We also have to weigh our word, our -- an inspection very, very carefully because we know our -- any word we say could make the difference between war and peace, and sometime people are a bit impatient about us. Why aren't you jumping to conclusion? Why aren't you really confirming what we suspect?
And my answer to that, I need to be 100 percent sure. I don't, I don't want to err on, on, on the wrong side, and, and then see unforeseen consequences.
MARGARET WARNER: Are you speaking of the U.S. when you talk about "some people"? I mean, do you feel pressure from the United States, which has been very suspicious of this program?
MOHAMED ELBARADEI: Well, the U.S. is very skeptical. I think, you know, they, they were very skeptical. They continue to be very skeptical about Iranian intention. I heard that in my visit everywhere in Washington and I hear that from other countries also. But I listen to everybody and, and my answer, you know, I would like to get any information that can help me with my job.
I need intelligence information.
MARGARET WARNER: And are you getting what you need in that regard from the U.S.?
MOHAMED ELBARADEI: I think I'm getting as much as I expect right now. I think there's clear understanding, particularly after the Iraq war, that we need to work together, that, you know, that we are partners and not competitors, and I think the message I'm getting from Washington this week, that we really need to put our heads together, not just the U.S. and, and IAEA, but everybody in the international system.
I mean, we are facing now the threat of proliferation of weapons of mass destruction which, which is everybody's, everybody's fight. It's exactly like terrorism. There is no winner, there's no loser. It's either all we will win or everybody would lose.
MARGARET WARNER: Your next report on the uranium program is due, I believe in June --
MOHAMED ELBARADEI: That's correct.
MARGARET WARNER: -- and the White House said they consider that a very important date.
Will you be able to give us a definitive judgment by then, and is Iraq--I mean, is Iran cooperating to, to the extent that we will have what you need by then?
MOHAMED ELBARADEI: I hope I'll be able to give a conclusion by that time. I'm not sure I can. It all depends on how much cooperation I will get from Iran and how much cooperation I'll get from Pakistan, how much cooperation I got from countries who have information. But I served notice to Iran that I need 100 percent, 110 percent cooperation, transparency, information. I served notice everywhere else, that anybody who have any information that can help me with the job, that I am to give, to provide, is now.
MARGARET WARNER: If Iran drags its feet and you're, and you're not able to get what you need by June, would you be prepared then to recommend that the whole matter be referred to the Security Council, which as you know could then impose sanctions on Iran?
MOHAMED ELBARADEI: Whether the international community would like to refer the matter to Security Council is a political assessment, and Security Council sometime is part of the problem and not part of the solution.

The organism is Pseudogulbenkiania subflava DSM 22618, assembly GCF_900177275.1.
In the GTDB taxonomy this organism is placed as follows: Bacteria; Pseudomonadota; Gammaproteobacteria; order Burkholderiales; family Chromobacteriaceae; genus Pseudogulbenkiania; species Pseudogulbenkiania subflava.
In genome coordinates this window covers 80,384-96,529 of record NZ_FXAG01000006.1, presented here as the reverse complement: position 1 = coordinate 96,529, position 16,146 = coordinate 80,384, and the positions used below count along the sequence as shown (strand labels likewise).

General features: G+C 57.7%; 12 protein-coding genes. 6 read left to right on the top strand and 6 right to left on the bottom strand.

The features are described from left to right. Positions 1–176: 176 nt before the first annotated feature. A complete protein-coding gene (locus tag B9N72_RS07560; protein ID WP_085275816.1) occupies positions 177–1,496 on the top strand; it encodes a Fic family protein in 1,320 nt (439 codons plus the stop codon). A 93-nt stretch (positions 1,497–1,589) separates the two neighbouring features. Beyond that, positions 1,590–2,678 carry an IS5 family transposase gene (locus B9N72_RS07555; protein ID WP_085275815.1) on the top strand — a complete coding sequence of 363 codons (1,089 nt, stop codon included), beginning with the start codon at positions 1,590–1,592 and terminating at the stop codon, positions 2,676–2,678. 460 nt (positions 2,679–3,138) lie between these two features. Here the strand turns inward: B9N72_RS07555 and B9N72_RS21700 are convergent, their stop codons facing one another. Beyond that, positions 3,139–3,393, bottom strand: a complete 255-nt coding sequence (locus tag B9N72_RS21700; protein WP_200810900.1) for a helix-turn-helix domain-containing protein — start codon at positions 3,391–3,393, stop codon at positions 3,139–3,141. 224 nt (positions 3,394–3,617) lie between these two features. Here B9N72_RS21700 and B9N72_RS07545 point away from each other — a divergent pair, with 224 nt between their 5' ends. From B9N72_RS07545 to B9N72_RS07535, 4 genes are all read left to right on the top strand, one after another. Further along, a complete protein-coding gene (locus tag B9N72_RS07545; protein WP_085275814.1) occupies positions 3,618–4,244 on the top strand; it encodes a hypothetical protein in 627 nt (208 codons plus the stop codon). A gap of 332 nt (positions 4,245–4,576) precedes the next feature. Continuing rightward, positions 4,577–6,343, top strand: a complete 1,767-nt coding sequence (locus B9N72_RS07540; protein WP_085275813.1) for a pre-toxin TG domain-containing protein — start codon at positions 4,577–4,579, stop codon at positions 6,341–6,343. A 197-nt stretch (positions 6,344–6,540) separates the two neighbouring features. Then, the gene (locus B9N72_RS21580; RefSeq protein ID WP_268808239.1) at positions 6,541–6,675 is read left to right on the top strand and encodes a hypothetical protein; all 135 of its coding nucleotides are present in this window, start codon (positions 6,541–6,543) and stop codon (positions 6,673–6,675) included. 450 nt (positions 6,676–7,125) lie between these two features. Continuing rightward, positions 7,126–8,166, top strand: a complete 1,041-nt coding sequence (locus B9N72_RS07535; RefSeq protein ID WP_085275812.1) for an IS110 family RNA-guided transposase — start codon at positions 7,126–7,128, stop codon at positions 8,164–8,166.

I mean, we -- you know, not necessarily that, you know, when you refer to Security Council that's the end of the matter. And then what? So these are political assessments that need to be made and I keep telling our member states, I give you the facts, you, you make the assessment.
MARGARET WARNER: Mr. ElBaradei, the reports are that you have urged the White House to begin direct dialogue with Iran to try and help this process along. Why?
MOHAMED ELBARADEI: Well, I believe, you know, a dialogue is, is a key for any, for the solution of any problem, Margaret. Iran and, and, and the U.S. has a lot of problem they need to settle together, ranging from Iraq, Afghanistan, the al-Qaida prisoners in Iran, and of course the nuclear issue, and I'd like them to sit together, I'd like to start dialoguing directly if -- I'd be happy to help but I'd like to see that dialogue going.
MARGARET WARNER: And what kind of reaction did you get yesterday from the president and Condoleezza Rice.
MOHAMED ELBARADEI: Well, I, I, I think I, I saw some degree of skepticism, that, that they have tried to dialogue with Iran, particularly after the earthquake, it did not really work very well, that Iran was not very receptive.
I under -- I probably assumed that the Iranians have the same feeling. So what I am trying to do is just basically being an honest broker, telling the two, the two parties, let us bury the hatchet, let us sit together, that it's the only way to move forward.
MARGARET WARNER: Finally, all the countries that, that we're all worried about, I mean, North Korea isn't letting your inspectors in. Pakistan, despite the discovery of this whole secret network they were running isn't letting your inspectors in. Iran has certainly been playing games.
How confident can Americans or people all over the world be that your agency really can arrest this growing threat?
MOHAMED ELBARADEI: Well, the agency is just part of the system, Margaret. We are, we are part of what we call nonproliferation regime. The nonproliferation regime right now is absolutely under growing stress. What we have seen with A.Q. Khan associates, the black market, what we have seen with some of the Qaida people interested in, in, in nuclear weapons, makes it clear that this is a different ball game and we have to revise the rules, and that's really the -- was the focus of my discussion with President Bush yesterday.
That we need to look at the big picture, there's a lot of measures we need to take, control of the nuclear material, better export control, better authority for the agency, less countries having enrichment and reprocessing.
So people should not sit on their laurels and say we, we, we are --we are safe. We are not safe unless we take a lot of measures.
MARGARET WARNER: Mohamed ElBaradei, thank you.
MOHAMED ELBARADEI: Thank you very much for having me.